One can see various other poetic embellishments in Tyāgarāja’s works, the most common being alliteration or chekānuprasa (repetition of the same syllable or set of syllables) as seen in Sādhincene – “Paranārī-sodarāja-virāja-turāgarāja-rājanuta,” or in Rāma samayamu – “Kamanīya-guṇāntakāntaka-hitānta-rahita municintanīya vedāntavedya.” In other places, he uses the śleṣa (pun) to great effect. In the Aṭhāṇa kṛti Anupama guṇāmbudhi, he calls Rāma “Janakajāmāta,” which can mean Janaka-jāmātā (the son-in-law of King Janaka) or janakajā-māta (the Earth); vai in Telugu can mean either ‘being’ or ‘like,’ thus facilitating this pun. In the same kṛti, he uses “kanakapaṭa” to mean ‘golden cloth’ and ‘trickery.’ In some other compositions, he uses the dovetail effect in a line of verse, where the ending of the line can connect to its beginning, giving a different meaning. A fine example of this is seen in the Śuddha-sāveri kṛti, Dārini telusukoṇṭi. The first line of the Pallavi, Dārini telusukoṇṭi becomes Tripurasundarini telusukoṇṭi when it is sung for the second time. Similarly, in his Ārabhi composition Patiki maṅgaḻa hārati re, he ends each stanza with a word related to pati, forming the words Kosalapati, Sāketapati and so on.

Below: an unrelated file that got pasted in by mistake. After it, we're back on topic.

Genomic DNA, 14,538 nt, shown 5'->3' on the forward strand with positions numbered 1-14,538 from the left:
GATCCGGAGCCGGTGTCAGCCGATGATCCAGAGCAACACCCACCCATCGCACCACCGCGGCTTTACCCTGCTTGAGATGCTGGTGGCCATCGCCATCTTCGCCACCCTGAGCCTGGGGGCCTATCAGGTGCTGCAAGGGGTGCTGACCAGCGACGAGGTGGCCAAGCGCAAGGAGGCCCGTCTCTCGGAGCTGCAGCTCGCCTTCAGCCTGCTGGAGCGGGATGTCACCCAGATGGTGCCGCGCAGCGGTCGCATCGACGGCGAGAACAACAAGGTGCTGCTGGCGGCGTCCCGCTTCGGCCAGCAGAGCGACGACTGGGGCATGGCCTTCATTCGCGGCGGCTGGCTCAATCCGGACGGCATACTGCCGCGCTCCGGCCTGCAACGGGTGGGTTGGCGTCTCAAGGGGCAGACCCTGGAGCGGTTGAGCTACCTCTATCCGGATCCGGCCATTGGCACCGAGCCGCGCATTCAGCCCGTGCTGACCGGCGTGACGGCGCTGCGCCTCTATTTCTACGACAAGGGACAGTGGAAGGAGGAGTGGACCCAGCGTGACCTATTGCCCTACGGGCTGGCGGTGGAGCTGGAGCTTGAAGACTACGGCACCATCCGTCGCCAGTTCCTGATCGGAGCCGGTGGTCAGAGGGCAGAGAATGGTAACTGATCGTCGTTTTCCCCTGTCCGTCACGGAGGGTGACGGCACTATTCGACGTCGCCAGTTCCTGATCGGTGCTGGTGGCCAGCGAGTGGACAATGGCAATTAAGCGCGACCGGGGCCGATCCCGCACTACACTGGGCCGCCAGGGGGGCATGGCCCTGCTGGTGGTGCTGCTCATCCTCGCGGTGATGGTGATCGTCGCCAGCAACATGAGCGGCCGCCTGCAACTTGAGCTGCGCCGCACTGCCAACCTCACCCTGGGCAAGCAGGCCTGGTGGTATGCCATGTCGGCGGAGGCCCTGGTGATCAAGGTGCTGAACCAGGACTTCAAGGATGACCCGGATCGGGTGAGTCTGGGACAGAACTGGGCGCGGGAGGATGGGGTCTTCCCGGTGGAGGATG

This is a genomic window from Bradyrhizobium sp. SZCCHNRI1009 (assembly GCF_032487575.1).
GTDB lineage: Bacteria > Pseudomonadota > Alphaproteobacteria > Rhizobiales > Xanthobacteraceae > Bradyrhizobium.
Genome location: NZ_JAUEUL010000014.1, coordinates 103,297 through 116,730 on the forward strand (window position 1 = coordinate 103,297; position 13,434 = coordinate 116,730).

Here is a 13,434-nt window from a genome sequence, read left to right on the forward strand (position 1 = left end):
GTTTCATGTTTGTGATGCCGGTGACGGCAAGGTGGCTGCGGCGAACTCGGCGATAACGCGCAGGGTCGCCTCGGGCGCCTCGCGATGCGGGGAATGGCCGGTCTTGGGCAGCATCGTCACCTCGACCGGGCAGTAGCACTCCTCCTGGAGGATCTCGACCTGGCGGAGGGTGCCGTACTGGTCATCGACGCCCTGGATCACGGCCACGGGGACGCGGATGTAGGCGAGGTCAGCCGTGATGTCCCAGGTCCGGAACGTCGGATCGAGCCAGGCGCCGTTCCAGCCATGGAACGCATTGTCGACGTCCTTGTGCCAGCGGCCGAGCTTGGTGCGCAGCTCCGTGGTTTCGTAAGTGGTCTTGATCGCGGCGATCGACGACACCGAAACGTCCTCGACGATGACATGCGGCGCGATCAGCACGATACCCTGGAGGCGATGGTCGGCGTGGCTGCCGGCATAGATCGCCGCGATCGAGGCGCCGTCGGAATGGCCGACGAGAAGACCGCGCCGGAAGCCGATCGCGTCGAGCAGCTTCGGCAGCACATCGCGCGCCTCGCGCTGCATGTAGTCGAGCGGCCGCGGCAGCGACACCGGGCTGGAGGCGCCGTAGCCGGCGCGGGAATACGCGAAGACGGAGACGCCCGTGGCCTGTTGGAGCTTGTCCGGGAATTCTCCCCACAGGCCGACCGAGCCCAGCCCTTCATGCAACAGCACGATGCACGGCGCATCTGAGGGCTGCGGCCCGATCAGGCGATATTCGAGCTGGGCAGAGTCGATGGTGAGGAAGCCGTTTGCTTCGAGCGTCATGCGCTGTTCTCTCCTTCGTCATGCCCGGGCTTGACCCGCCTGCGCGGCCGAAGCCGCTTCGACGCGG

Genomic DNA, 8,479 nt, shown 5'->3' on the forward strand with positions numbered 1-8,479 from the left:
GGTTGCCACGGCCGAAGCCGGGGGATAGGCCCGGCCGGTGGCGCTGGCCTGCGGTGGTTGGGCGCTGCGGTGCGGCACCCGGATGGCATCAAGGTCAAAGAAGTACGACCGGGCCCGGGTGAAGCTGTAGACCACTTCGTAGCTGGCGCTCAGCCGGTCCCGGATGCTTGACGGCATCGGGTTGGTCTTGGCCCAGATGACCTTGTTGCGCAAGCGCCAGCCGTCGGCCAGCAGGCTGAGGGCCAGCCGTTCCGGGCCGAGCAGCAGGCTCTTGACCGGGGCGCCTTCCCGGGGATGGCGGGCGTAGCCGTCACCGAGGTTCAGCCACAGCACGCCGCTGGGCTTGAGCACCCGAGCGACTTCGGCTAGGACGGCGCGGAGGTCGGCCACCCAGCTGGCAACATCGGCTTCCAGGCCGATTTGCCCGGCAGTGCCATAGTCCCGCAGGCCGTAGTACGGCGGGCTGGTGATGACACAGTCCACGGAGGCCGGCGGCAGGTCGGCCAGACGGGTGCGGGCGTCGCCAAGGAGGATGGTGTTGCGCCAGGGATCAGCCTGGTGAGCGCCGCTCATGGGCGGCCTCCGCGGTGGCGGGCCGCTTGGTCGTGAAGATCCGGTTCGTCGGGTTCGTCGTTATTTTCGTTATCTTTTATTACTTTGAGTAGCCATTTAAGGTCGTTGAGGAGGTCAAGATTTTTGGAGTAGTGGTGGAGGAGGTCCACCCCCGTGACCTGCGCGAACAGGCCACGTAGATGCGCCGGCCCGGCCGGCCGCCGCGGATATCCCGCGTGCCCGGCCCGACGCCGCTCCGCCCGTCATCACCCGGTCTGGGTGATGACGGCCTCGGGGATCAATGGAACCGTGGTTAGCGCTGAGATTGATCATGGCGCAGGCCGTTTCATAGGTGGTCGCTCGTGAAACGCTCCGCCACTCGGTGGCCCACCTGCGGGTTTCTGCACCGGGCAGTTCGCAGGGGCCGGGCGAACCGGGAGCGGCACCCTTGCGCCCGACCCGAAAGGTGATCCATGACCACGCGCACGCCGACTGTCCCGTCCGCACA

Such literary ornamentation in extemporized poetry is possible only for people who have natural poetic flair. In Tyāgarāja, we see that this ornamentation is never at the cost of geyatva or musicality. He comes close to the celebrated Jayadeva in lyrical melody. Like Jayadeva, he doesn’t use double-consonant stresses unless absolutely required, and the words flow easily.